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Five Tips for Raising Children to Be Respectful Cyber Citizens

Stop Cybercrime The Business Software Alliance (BSA), the foremost organization dedicated to promoting a safe and legal digital world, has launched a newly designed Web site, http://www.playitcybersafe.com, offering tips for parents and educators to use when talking with children about respect for creative works online, as well as games and activities intended to educate children about the importance of safe and responsible computing.

"We created this site with the hope of emphasizing to children, parents and teachers how to use the Internet safely, how to be good cyber citizens and the importance of respecting creative works online," said Diane Smiroldo, vice president of public affairs for BSA.

"Play It Safe in Cyber Space," BSA's curriculum, also is located on the Web site and is widely used by parents and teachers to assist in conversations about responsible cyber behavior with elementary and middle school-age children. Co-produced by Weekly Reader, the kit was first distributed last August to schools nationwide and is anticipated to reach more than seven million kids, parents and teachers by the end of the 2002-2003 school year. Parents who want to talk to their kids about cyber ethics are also encouraged to use these five tips:

* Stay close. An involved parent is the best teacher. Know what games and other software your children are enjoying and where they got them. Remind kids that even when a friend offers to copy software it may be illegal to do so. As always, if your children are unsure or have concerns, have them ask or help.

* Arm yourself with knowledge. Internet resources are available. BSA's Web site, http://www.playitcybersafe.com, offers children in grades three to eight a selection of engaging, age-appropriate activities, including the "Play It Safe in Cyber Space" curriculum, that make it fun and easy to learn more about intellectual property, copyright and the ethical and legal uses of software.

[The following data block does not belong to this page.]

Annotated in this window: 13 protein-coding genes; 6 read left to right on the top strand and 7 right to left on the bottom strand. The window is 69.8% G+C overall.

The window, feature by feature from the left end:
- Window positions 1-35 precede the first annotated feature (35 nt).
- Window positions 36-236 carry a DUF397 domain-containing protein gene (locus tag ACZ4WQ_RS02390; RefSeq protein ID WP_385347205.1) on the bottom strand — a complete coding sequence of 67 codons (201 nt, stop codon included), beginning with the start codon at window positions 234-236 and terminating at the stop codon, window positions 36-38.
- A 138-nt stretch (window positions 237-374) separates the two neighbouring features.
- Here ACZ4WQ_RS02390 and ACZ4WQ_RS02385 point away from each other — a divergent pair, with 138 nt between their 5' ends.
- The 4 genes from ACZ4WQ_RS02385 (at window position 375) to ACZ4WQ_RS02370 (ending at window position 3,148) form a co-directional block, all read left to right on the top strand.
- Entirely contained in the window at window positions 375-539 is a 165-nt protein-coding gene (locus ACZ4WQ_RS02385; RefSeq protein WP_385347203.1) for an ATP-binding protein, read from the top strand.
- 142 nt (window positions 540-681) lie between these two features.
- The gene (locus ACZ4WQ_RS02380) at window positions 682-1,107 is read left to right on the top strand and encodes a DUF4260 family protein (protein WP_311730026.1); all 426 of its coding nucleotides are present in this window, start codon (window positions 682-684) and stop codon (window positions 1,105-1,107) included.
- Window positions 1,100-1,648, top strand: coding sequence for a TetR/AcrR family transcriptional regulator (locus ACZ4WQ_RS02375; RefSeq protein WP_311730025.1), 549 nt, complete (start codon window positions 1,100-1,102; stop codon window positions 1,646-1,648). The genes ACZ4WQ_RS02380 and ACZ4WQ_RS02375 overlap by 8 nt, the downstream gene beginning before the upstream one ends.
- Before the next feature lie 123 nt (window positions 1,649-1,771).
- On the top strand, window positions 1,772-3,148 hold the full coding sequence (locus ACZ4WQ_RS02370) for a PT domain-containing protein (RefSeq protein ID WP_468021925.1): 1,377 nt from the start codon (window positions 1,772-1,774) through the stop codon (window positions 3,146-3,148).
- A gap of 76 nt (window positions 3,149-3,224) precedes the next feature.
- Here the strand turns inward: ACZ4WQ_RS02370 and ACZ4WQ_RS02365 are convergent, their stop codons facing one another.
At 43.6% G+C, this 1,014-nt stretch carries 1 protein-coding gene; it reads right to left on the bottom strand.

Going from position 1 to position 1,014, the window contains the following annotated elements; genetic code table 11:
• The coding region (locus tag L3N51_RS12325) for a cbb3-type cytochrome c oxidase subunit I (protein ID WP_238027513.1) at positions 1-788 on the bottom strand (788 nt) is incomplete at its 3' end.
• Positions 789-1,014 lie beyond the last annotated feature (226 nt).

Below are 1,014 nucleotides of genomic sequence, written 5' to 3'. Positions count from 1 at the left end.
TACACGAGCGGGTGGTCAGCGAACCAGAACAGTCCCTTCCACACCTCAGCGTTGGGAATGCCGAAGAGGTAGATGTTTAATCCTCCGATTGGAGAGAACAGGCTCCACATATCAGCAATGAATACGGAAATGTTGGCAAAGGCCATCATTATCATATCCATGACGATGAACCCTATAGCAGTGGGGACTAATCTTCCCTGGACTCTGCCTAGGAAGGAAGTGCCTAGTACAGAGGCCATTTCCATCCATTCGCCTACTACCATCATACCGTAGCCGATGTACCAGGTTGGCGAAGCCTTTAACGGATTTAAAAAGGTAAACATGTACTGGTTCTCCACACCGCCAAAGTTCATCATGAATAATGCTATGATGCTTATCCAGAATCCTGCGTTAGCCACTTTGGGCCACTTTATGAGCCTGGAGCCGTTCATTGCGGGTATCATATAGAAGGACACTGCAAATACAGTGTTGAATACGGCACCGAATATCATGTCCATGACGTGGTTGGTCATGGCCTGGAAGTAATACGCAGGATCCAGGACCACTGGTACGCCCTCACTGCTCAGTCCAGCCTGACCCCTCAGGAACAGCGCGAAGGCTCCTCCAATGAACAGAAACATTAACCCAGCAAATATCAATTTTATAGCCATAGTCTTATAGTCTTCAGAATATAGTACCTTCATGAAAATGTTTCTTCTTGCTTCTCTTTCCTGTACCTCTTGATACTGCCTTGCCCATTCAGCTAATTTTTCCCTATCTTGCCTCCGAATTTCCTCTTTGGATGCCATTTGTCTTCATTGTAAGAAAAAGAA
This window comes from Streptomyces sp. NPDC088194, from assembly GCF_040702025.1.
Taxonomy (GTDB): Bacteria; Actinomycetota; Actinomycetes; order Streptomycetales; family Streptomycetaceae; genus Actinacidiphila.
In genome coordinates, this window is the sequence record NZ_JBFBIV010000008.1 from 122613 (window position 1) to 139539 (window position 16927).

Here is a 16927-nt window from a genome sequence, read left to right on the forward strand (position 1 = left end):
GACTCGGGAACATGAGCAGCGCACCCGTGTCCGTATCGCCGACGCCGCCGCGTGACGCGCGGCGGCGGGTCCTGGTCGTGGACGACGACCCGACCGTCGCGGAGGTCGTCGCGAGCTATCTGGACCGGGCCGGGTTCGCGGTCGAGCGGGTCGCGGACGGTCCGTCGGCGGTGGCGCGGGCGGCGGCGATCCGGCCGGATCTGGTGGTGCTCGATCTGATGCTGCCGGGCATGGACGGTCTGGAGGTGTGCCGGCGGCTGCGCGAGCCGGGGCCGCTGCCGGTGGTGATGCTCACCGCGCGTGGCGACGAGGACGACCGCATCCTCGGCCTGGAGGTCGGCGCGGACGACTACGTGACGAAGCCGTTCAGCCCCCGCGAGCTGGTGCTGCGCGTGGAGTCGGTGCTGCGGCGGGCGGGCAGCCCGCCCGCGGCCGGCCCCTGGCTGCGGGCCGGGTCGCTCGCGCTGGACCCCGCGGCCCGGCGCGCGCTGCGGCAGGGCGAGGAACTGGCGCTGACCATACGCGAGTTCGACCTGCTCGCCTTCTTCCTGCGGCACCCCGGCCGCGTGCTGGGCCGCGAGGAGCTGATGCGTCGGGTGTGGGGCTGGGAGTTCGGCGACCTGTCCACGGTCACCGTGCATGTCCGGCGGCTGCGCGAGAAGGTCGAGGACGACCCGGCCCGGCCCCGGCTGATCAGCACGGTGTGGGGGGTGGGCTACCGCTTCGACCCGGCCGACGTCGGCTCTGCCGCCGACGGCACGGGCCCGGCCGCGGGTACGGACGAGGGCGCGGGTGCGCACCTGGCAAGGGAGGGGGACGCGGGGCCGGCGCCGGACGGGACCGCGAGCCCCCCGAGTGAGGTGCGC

* Bring it up and define terms. Never underestimate your influence. It makes a difference when you engage kids in conversation about who owns the copyright in the games, music and software they enjoy. Define cyber-ethics terms such as "copyright," "license agreement," and "software piracy," and discuss them routinely with your children. Show them what a copyright symbol ((C)) looks like and what it means -- that the material is owned by someone else and may not be copied without permission. A glossary of terms is posted on http://www.playitcybersafe.com.

* Establish ground rules. Establish the rule -- "Don't copy." Whether at home, at school, or at a friend's house, turn respect for copyright law into family policy.

* Use positive reinforcement. Compliment children's good cyber behavior. If possible, reward them for it with extra computer time or provide another incentive.

Nearly a third of American kids say they spend more time accessing the Internet than watching TV, according to a UCLA Internet use study released in January. "Increased time spent on the computer begs the question, 'What are these kids learning?'," said Smiroldo. "The Internet can seem like a free- for-all for children -- a place without rules and this can lead to trouble and sites not recommended for children, as well as illegal behavior like downloading copyrighted works including software, music and games."

"There are many resources to help keep kids safe online," Smiroldo added. "BSA's resources were developed to help parents, teachers and children understand the process of becoming good cyber citizens."

According to an analysis of behavioral development factors conducted by Dr. Marvin Berkowitz of St. Louis University, the nine to 12 age-range is a 'very reasonable' age to target for a first time strategy of cyber ethics instruction. Experts note that this age range is also the point in development where children begin to understand abstract values such as privacy rights and can begin to evaluate the consequences of their actions.

BSA, in partnership with the Hamilton Fish Institute at the George Washington University, is the executor of the Cyber-Crime and Intellectual Property Theft Prevention and Education Project, a United States Department of Justice funded initiative to educate the public on cyber-crime and intellectual property theft. One of the key initiatives of this project is to develop educational tools designed to reach school-age children. For more information please visit http://www.playitcybersafe.com or http://www.bsa.org.

Source: Silicon Valley Biz Ink

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